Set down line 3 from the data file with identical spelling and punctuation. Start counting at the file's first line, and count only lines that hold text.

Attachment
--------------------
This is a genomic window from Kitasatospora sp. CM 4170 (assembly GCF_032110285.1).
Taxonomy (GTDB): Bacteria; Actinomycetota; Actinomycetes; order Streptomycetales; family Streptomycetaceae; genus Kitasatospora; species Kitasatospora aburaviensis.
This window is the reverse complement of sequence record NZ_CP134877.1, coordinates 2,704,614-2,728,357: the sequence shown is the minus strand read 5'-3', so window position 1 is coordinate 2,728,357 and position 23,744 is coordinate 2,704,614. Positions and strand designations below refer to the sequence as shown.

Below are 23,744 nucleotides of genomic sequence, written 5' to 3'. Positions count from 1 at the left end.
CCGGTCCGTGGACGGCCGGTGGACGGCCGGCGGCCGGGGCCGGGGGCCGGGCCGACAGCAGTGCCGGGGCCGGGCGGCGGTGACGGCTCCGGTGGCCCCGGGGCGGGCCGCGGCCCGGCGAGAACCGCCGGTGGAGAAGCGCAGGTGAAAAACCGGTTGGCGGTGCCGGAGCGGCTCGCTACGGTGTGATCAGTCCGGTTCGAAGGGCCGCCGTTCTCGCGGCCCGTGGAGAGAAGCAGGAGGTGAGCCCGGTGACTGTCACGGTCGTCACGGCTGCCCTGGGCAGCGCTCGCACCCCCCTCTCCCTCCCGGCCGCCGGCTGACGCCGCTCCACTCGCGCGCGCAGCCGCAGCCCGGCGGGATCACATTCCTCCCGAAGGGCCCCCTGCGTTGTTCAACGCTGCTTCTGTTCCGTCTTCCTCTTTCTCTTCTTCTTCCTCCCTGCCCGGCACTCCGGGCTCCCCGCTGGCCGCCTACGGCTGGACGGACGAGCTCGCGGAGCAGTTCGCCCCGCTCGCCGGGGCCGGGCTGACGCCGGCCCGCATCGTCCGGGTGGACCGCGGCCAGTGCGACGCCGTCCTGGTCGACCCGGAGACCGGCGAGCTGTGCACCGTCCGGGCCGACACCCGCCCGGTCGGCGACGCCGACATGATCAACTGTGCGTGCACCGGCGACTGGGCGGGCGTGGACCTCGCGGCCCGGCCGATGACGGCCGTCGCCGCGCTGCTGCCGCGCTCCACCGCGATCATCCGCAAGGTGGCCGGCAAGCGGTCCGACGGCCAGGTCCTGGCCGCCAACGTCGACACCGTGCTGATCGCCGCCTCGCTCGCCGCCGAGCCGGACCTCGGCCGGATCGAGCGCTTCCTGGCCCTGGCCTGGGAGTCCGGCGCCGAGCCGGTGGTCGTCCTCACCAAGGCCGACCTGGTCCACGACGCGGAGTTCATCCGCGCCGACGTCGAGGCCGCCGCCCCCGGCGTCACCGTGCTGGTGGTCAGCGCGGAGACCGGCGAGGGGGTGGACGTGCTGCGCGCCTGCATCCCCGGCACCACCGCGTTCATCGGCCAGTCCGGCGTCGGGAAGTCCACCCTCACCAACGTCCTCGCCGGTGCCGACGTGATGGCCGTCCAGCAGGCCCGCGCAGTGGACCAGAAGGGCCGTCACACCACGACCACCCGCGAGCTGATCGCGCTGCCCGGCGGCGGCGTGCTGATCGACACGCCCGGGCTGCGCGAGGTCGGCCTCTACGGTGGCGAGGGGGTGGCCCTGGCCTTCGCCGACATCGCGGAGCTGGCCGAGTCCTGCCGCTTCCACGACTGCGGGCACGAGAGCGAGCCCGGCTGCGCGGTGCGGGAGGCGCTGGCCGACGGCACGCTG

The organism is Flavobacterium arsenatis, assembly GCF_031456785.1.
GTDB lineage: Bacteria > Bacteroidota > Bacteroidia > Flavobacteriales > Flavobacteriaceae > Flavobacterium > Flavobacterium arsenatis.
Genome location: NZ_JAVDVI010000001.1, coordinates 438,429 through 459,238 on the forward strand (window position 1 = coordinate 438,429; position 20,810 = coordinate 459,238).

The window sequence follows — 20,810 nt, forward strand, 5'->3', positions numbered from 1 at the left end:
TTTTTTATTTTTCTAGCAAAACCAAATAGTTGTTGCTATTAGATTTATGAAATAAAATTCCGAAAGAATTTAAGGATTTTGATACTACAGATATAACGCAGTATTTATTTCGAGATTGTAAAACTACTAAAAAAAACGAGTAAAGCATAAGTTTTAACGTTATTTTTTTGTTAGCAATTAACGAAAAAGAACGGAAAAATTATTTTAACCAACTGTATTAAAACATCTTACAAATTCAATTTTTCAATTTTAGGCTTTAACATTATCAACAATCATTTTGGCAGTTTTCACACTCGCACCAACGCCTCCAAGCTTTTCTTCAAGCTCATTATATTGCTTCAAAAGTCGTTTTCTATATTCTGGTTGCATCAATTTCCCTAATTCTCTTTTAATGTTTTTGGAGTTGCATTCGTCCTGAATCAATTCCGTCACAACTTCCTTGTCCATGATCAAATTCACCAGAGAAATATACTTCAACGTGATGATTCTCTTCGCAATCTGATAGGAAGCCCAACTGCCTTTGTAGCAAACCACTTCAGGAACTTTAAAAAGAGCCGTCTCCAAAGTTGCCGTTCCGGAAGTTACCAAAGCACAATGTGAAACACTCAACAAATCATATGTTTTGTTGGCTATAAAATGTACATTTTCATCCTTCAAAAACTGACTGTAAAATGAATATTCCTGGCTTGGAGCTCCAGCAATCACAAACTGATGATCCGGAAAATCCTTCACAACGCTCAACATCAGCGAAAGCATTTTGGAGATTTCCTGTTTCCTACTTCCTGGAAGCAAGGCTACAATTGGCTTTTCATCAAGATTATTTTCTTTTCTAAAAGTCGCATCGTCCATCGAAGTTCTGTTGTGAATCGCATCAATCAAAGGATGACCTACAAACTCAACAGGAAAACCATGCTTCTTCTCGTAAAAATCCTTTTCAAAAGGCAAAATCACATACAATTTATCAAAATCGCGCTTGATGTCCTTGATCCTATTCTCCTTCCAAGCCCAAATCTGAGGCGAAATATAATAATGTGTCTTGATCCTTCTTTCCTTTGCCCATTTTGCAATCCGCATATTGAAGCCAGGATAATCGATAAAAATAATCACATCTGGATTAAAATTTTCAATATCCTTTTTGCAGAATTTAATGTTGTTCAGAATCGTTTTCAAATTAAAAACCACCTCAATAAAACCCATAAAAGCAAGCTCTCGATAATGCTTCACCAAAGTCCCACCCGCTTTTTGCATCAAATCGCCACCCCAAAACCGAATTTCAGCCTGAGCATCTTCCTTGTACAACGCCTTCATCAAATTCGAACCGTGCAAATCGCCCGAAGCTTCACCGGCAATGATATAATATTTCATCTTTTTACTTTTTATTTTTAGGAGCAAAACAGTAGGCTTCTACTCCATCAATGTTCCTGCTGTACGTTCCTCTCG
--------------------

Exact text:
This window is the reverse complement of sequence record NZ_CP134877.1, coordinates 2,704,614-2,728,357: the sequence shown is the minus strand read 5'-3', so window position 1 is coordinate 2,728,357 and position 23,744 is coordinate 2,704,614. Positions and strand designations below refer to the sequence as shown.